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However, in the Roman Empire the government distrusted Christians and this implied that they were the minority in a society that was filled with pagans. During this period, the Christians followed the Christian way of life by obeying authorities such as bishops and the rule of law, but they refused to abide by the customs of the pagans. The government was filled with pagans, and this prompted it to single out the Christians, but they held on strongly to Christianity and they were not moved by the constant harassments they underwent. This scenario prompted Christians to be killed and continued to unite them further in their fight to be allowed freedom of worship. Prior to the end of the roman empire Diocletian, who was an emperor during this time declared Christianity as forbidden and churches were demolished. In addition to this, Christians were denied their legal rights all in the efforts of completely removing Christianity from the society.
Around the year 299, disruption of the pagan rituals and burning of the Diocletian’s palace caused many Christians to be killed since they were blamed for these occurrences. However, the persecutions did not completely destroy Christianity, and this is the time when Constantine took up the fight to restore Christianity because he was disturbed by the persecution they underwent. Constantine had encountered many of the harassments against Christians since he was brought up in Diocletian’s court and he found them disturbing. Before the battle between the Christians and pagans at the Milvian Bridge, he had a dream where God instructed on how they would encounter the pagans. During this time, he was not a Christian, but he had a vow that if he won this battle he would fight for Christians for the rest of his reign. His mother was a Christian and she had instilled Christianity values in him, so he had the zeal to fight for their rights. The Christians won this battle, and he believed that God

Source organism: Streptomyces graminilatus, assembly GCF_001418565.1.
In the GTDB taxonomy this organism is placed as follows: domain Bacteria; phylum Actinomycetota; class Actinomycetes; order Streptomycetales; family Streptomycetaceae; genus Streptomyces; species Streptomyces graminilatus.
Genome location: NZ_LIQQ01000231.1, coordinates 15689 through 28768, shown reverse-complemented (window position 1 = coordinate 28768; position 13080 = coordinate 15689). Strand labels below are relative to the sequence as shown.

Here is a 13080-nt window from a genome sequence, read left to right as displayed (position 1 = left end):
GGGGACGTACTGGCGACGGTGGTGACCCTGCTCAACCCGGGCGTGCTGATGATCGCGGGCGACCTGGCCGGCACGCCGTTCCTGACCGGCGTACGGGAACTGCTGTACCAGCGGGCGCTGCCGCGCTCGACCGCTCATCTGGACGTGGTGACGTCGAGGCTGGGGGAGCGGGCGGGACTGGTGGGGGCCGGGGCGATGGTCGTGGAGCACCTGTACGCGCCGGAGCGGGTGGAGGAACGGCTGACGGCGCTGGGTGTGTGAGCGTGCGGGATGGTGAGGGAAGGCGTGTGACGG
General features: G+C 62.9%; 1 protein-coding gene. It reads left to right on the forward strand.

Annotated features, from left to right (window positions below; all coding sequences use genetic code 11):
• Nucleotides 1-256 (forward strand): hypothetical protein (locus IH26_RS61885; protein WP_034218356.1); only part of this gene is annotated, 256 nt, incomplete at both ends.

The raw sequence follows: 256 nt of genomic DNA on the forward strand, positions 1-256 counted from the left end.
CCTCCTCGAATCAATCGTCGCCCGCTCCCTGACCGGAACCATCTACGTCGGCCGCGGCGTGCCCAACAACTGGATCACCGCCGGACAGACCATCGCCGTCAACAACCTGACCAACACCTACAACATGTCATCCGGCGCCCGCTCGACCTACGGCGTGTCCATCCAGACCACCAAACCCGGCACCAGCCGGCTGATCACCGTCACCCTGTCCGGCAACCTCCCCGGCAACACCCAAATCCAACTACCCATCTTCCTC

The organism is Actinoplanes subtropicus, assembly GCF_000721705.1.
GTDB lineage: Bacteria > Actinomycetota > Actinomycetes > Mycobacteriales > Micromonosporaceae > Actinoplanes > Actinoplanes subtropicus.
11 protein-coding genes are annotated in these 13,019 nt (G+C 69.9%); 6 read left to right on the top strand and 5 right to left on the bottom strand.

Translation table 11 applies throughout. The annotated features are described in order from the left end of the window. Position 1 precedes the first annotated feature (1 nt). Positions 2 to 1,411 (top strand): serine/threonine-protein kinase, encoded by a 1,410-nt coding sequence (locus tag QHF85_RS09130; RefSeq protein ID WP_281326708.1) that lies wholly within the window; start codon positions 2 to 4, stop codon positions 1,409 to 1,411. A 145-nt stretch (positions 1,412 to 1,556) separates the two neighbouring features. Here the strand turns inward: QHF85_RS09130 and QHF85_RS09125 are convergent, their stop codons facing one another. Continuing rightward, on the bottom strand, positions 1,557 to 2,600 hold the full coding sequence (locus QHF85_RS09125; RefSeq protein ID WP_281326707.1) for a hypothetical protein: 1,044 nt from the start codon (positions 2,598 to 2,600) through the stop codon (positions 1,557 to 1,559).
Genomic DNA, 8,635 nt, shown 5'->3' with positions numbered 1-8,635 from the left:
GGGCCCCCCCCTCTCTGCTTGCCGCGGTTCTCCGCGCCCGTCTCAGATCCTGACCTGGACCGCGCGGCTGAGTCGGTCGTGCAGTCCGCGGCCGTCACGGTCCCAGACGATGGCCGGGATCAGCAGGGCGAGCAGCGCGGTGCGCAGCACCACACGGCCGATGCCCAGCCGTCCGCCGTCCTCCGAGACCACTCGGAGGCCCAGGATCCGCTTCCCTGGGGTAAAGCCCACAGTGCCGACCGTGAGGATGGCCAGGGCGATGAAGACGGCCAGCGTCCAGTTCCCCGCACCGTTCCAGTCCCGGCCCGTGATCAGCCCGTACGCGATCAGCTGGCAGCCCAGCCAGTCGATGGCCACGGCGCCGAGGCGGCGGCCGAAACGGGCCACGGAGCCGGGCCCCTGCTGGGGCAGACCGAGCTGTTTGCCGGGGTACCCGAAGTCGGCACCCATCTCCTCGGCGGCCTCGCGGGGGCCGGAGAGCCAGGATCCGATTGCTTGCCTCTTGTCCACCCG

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(“Discuss Constantine, his Conversion to Christianity and the end of the Essay - 1”, n.d.)
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(Discuss Constantine, His Conversion to Christianity and the End of the Essay - 1)
“Discuss Constantine, His Conversion to Christianity and the End of the Essay - 1”, n.d. https://studentshare.org/history/1586395-discuss-constantine-his-conversion-to-christianity-and-the-end-of-the-roman-empire.
Most were illiterate except for the scholarly and rabbinical classes. Early Christians relied on word of mouth passed from village to village and generation to generation. The gospels, the earliest probably written at least 40 years after Jesus’ death, purport to describe the life and times of Jesus.
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For example, Charlemagne is reported
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